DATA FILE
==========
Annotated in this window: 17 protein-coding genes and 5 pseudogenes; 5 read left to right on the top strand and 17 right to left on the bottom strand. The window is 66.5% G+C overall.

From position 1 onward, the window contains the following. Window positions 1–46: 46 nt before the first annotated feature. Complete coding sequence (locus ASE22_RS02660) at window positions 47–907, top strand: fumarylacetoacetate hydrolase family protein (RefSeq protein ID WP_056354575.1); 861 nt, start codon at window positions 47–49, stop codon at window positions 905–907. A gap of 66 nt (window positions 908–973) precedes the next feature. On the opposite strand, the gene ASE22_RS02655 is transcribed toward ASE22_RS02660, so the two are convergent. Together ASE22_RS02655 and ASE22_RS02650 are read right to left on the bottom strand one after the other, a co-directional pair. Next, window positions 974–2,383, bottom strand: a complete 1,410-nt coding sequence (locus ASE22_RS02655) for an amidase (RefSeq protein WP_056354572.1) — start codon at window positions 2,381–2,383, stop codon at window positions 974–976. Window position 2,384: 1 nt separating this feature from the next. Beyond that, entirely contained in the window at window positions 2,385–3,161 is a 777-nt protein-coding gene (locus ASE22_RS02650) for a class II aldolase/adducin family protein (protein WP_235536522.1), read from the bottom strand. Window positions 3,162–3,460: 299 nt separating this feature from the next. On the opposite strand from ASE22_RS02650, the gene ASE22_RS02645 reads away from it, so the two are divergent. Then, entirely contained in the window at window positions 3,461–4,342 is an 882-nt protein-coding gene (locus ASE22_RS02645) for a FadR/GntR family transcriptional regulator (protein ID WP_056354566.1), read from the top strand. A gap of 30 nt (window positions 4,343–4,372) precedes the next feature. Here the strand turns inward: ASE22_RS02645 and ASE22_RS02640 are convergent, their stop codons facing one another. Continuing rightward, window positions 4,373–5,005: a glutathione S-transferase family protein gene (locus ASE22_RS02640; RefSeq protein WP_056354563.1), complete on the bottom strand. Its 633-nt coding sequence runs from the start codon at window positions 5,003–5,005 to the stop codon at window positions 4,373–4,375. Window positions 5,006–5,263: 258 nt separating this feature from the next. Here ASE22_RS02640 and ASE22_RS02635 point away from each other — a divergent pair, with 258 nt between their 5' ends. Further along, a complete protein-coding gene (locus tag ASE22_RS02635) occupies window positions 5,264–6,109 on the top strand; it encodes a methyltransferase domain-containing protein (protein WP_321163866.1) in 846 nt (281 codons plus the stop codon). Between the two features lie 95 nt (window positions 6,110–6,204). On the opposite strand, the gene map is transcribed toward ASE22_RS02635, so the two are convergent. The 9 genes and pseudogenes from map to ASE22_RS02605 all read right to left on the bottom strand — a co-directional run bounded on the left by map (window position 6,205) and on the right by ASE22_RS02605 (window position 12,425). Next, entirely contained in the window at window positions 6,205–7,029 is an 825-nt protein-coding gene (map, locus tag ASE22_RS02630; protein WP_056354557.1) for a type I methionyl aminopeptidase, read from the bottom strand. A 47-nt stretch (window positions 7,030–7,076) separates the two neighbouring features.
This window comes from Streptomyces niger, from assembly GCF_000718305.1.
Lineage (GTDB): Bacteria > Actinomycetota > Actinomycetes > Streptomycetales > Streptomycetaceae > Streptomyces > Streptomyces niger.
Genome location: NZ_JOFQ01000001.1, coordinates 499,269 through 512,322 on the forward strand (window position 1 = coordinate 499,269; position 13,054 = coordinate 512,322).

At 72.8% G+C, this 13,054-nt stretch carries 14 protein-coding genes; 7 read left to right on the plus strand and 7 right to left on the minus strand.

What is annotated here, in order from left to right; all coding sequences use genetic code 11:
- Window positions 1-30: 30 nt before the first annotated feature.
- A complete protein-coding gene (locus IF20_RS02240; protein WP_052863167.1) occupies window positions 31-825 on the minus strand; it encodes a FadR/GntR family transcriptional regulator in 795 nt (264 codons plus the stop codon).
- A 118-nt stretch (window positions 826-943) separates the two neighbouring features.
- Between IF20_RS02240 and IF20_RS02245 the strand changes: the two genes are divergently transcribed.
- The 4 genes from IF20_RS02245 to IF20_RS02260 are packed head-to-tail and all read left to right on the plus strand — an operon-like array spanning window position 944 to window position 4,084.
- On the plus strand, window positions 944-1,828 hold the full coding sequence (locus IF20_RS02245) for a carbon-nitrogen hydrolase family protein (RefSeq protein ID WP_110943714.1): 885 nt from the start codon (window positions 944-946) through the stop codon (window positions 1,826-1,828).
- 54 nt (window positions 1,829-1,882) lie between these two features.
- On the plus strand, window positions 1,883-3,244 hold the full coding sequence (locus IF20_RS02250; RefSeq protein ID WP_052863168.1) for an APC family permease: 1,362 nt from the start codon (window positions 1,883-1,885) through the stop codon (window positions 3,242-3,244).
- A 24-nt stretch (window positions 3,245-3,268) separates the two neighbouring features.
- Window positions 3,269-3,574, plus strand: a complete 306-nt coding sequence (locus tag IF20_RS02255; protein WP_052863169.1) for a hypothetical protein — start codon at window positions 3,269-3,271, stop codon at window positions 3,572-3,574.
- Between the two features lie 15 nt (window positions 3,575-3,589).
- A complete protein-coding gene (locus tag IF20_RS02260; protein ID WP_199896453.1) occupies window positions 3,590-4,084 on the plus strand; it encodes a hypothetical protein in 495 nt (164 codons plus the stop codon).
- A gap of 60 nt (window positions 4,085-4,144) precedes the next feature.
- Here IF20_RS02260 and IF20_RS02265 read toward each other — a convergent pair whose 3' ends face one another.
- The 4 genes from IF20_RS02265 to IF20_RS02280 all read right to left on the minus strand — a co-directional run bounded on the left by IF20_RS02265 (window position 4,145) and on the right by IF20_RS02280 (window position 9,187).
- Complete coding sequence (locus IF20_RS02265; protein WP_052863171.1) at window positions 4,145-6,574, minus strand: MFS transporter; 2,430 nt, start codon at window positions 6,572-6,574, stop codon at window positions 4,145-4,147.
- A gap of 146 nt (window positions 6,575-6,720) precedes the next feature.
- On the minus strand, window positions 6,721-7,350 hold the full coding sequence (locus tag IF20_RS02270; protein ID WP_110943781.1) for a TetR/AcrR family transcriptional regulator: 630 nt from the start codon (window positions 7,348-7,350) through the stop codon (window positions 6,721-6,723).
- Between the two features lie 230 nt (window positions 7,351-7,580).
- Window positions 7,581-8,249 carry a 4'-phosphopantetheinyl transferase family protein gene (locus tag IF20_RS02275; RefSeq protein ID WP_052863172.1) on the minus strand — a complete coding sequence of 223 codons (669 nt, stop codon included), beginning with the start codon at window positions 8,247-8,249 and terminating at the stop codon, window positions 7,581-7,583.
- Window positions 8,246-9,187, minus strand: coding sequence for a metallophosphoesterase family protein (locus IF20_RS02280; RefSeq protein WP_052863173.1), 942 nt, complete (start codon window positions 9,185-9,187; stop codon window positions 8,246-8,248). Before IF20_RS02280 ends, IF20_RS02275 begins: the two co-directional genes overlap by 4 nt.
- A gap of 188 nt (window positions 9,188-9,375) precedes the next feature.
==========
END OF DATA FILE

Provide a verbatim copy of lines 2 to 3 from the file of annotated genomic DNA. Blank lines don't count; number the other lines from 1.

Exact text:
From position 1 onward, the window contains the following. Window positions 1–46: 46 nt before the first annotated feature. Complete coding sequence (locus ASE22_RS02660) at window positions 47–907, top strand: fumarylacetoacetate hydrolase family protein (RefSeq protein ID WP_056354575.1); 861 nt, start codon at window positions 47–49, stop codon at window positions 905–907. A gap of 66 nt (window positions 908–973) precedes the next feature. On the opposite strand, the gene ASE22_RS02655 is transcribed toward ASE22_RS02660, so the two are convergent. Together ASE22_RS02655 and ASE22_RS02650 are read right to left on the bottom strand one after the other, a co-directional pair. Next, window positions 974–2,383, bottom strand: a complete 1,410-nt coding sequence (locus ASE22_RS02655) for an amidase (RefSeq protein WP_056354572.1) — start codon at window positions 2,381–2,383, stop codon at window positions 974–976. Window position 2,384: 1 nt separating this feature from the next. Beyond that, entirely contained in the window at window positions 2,385–3,161 is a 777-nt protein-coding gene (locus ASE22_RS02650) for a class II aldolase/adducin family protein (protein WP_235536522.1), read from the bottom strand. Window positions 3,162–3,460: 299 nt separating this feature from the next. On the opposite strand from ASE22_RS02650, the gene ASE22_RS02645 reads away from it, so the two are divergent. Then, entirely contained in the window at window positions 3,461–4,342 is an 882-nt protein-coding gene (locus ASE22_RS02645) for a FadR/GntR family transcriptional regulator (protein ID WP_056354566.1), read from the top strand. A gap of 30 nt (window positions 4,343–4,372) precedes the next feature. Here the strand turns inward: ASE22_RS02645 and ASE22_RS02640 are convergent, their stop codons facing one another. Continuing rightward, window positions 4,373–5,005: a glutathione S-transferase family protein gene (locus ASE22_RS02640; RefSeq protein WP_056354563.1), complete on the bottom strand. Its 633-nt coding sequence runs from the start codon at window positions 5,003–5,005 to the stop codon at window positions 4,373–4,375. Window positions 5,006–5,263: 258 nt separating this feature from the next. Here ASE22_RS02640 and ASE22_RS02635 point away from each other — a divergent pair, with 258 nt between their 5' ends. Further along, a complete protein-coding gene (locus tag ASE22_RS02635) occupies window positions 5,264–6,109 on the top strand; it encodes a methyltransferase domain-containing protein (protein WP_321163866.1) in 846 nt (281 codons plus the stop codon). Between the two features lie 95 nt (window positions 6,110–6,204). On the opposite strand, the gene map is transcribed toward ASE22_RS02635, so the two are convergent. The 9 genes and pseudogenes from map to ASE22_RS02605 all read right to left on the bottom strand — a co-directional run bounded on the left by map (window position 6,205) and on the right by ASE22_RS02605 (window position 12,425). Next, entirely contained in the window at window positions 6,205–7,029 is an 825-nt protein-coding gene (map, locus tag ASE22_RS02630; protein WP_056354557.1) for a type I methionyl aminopeptidase, read from the bottom strand. A 47-nt stretch (window positions 7,030–7,076) separates the two neighbouring features.
This window comes from Streptomyces niger, from assembly GCF_000718305.1.